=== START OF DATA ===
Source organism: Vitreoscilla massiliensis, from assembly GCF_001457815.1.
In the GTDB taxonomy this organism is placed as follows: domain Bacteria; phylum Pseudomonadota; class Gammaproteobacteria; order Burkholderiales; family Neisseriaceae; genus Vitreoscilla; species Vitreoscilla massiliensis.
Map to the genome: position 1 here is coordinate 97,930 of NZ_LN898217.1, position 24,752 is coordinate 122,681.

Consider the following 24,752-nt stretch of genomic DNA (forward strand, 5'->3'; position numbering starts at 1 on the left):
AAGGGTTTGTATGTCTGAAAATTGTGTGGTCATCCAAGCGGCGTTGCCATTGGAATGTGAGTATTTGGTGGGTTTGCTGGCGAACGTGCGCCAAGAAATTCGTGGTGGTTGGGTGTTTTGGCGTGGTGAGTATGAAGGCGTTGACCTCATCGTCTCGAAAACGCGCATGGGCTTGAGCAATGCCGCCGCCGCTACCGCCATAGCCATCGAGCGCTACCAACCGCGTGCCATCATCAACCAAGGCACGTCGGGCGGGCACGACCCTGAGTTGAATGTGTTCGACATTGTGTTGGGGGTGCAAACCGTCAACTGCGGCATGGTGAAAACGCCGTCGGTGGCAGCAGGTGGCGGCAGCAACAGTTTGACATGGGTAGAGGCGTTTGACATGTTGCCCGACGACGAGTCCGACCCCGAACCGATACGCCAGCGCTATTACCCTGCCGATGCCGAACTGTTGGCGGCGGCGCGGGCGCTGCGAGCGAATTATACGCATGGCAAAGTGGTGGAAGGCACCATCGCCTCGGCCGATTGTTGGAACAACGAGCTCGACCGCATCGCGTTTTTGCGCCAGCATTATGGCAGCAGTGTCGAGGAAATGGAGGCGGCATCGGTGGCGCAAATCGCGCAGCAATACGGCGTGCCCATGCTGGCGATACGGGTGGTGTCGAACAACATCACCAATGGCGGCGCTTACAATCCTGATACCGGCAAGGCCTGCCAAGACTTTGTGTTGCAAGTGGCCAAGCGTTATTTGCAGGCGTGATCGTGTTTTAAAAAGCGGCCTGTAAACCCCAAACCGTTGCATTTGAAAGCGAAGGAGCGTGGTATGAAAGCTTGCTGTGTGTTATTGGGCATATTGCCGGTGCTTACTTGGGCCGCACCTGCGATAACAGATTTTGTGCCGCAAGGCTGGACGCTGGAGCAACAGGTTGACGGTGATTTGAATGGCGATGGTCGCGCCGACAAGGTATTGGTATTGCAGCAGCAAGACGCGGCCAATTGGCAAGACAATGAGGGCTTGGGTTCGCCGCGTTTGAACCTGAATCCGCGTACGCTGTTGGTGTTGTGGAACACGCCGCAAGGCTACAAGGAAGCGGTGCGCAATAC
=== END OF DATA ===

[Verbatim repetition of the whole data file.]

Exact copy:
Source organism: Vitreoscilla massiliensis, from assembly GCF_001457815.1.
In the GTDB taxonomy this organism is placed as follows: domain Bacteria; phylum Pseudomonadota; class Gammaproteobacteria; order Burkholderiales; family Neisseriaceae; genus Vitreoscilla; species Vitreoscilla massiliensis.
Map to the genome: position 1 here is coordinate 97,930 of NZ_LN898217.1, position 24,752 is coordinate 122,681.

Consider the following 24,752-nt stretch of genomic DNA (forward strand, 5'->3'; position numbering starts at 1 on the left):
AAGGGTTTGTATGTCTGAAAATTGTGTGGTCATCCAAGCGGCGTTGCCATTGGAATGTGAGTATTTGGTGGGTTTGCTGGCGAACGTGCGCCAAGAAATTCGTGGTGGTTGGGTGTTTTGGCGTGGTGAGTATGAAGGCGTTGACCTCATCGTCTCGAAAACGCGCATGGGCTTGAGCAATGCCGCCGCCGCTACCGCCATAGCCATCGAGCGCTACCAACCGCGTGCCATCATCAACCAAGGCACGTCGGGCGGGCACGACCCTGAGTTGAATGTGTTCGACATTGTGTTGGGGGTGCAAACCGTCAACTGCGGCATGGTGAAAACGCCGTCGGTGGCAGCAGGTGGCGGCAGCAACAGTTTGACATGGGTAGAGGCGTTTGACATGTTGCCCGACGACGAGTCCGACCCCGAACCGATACGCCAGCGCTATTACCCTGCCGATGCCGAACTGTTGGCGGCGGCGCGGGCGCTGCGAGCGAATTATACGCATGGCAAAGTGGTGGAAGGCACCATCGCCTCGGCCGATTGTTGGAACAACGAGCTCGACCGCATCGCGTTTTTGCGCCAGCATTATGGCAGCAGTGTCGAGGAAATGGAGGCGGCATCGGTGGCGCAAATCGCGCAGCAATACGGCGTGCCCATGCTGGCGATACGGGTGGTGTCGAACAACATCACCAATGGCGGCGCTTACAATCCTGATACCGGCAAGGCCTGCCAAGACTTTGTGTTGCAAGTGGCCAAGCGTTATTTGCAGGCGTGATCGTGTTTTAAAAAGCGGCCTGTAAACCCCAAACCGTTGCATTTGAAAGCGAAGGAGCGTGGTATGAAAGCTTGCTGTGTGTTATTGGGCATATTGCCGGTGCTTACTTGGGCCGCACCTGCGATAACAGATTTTGTGCCGCAAGGCTGGACGCTGGAGCAACAGGTTGACGGTGATTTGAATGGCGATGGTCGCGCCGACAAGGTATTGGTATTGCAGCAGCAAGACGCGGCCAATTGGCAAGACAATGAGGGCTTGGGTTCGCCGCGTTTGAACCTGAATCCGCGTACGCTGTTGGTGTTGTGGAACACGCCGCAAGGCTACAAGGAAGCGGTGCGCAATAC